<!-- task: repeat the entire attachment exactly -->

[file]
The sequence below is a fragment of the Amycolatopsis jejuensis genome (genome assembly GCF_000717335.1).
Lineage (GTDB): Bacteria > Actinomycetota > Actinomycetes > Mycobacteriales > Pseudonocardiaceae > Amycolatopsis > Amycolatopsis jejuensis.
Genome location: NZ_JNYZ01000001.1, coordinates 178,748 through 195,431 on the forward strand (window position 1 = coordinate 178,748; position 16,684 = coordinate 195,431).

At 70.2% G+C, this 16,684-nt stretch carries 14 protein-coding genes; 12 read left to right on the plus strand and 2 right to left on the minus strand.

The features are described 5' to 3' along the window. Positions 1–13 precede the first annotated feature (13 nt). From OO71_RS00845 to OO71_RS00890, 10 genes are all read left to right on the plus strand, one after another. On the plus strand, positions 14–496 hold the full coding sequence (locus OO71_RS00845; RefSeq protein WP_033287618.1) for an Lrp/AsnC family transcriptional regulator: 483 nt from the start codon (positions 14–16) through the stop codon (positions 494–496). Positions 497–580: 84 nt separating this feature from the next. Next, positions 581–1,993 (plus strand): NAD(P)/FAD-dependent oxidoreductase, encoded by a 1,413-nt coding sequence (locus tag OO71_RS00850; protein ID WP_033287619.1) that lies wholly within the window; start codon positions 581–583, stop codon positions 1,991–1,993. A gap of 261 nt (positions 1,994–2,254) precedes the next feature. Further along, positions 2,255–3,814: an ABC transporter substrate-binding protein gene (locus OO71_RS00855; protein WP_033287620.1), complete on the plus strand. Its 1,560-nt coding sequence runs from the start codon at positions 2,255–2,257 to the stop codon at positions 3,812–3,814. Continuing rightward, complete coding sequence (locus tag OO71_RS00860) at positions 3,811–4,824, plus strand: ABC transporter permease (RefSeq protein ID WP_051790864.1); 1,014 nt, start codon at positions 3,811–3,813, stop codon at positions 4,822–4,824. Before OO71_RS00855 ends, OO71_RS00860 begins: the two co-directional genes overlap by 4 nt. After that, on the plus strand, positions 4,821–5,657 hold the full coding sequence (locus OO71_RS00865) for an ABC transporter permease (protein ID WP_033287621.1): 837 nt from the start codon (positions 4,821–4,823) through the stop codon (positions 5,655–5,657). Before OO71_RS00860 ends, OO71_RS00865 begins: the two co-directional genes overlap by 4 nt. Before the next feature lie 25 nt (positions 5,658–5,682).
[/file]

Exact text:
The sequence below is a fragment of the Amycolatopsis jejuensis genome (genome assembly GCF_000717335.1).
Lineage (GTDB): Bacteria > Actinomycetota > Actinomycetes > Mycobacteriales > Pseudonocardiaceae > Amycolatopsis > Amycolatopsis jejuensis.
Genome location: NZ_JNYZ01000001.1, coordinates 178,748 through 195,431 on the forward strand (window position 1 = coordinate 178,748; position 16,684 = coordinate 195,431).

At 70.2% G+C, this 16,684-nt stretch carries 14 protein-coding genes; 12 read left to right on the plus strand and 2 right to left on the minus strand.

The features are described 5' to 3' along the window. Positions 1–13 precede the first annotated feature (13 nt). From OO71_RS00845 to OO71_RS00890, 10 genes are all read left to right on the plus strand, one after another. On the plus strand, positions 14–496 hold the full coding sequence (locus OO71_RS00845; RefSeq protein WP_033287618.1) for an Lrp/AsnC family transcriptional regulator: 483 nt from the start codon (positions 14–16) through the stop codon (positions 494–496). Positions 497–580: 84 nt separating this feature from the next. Next, positions 581–1,993 (plus strand): NAD(P)/FAD-dependent oxidoreductase, encoded by a 1,413-nt coding sequence (locus tag OO71_RS00850; protein ID WP_033287619.1) that lies wholly within the window; start codon positions 581–583, stop codon positions 1,991–1,993. A gap of 261 nt (positions 1,994–2,254) precedes the next feature. Further along, positions 2,255–3,814: an ABC transporter substrate-binding protein gene (locus OO71_RS00855; protein WP_033287620.1), complete on the plus strand. Its 1,560-nt coding sequence runs from the start codon at positions 2,255–2,257 to the stop codon at positions 3,812–3,814. Continuing rightward, complete coding sequence (locus tag OO71_RS00860) at positions 3,811–4,824, plus strand: ABC transporter permease (RefSeq protein ID WP_051790864.1); 1,014 nt, start codon at positions 3,811–3,813, stop codon at positions 4,822–4,824. Before OO71_RS00855 ends, OO71_RS00860 begins: the two co-directional genes overlap by 4 nt. After that, on the plus strand, positions 4,821–5,657 hold the full coding sequence (locus OO71_RS00865) for an ABC transporter permease (protein ID WP_033287621.1): 837 nt from the start codon (positions 4,821–4,823) through the stop codon (positions 5,655–5,657). Before OO71_RS00860 ends, OO71_RS00865 begins: the two co-directional genes overlap by 4 nt. Before the next feature lie 25 nt (positions 5,658–5,682).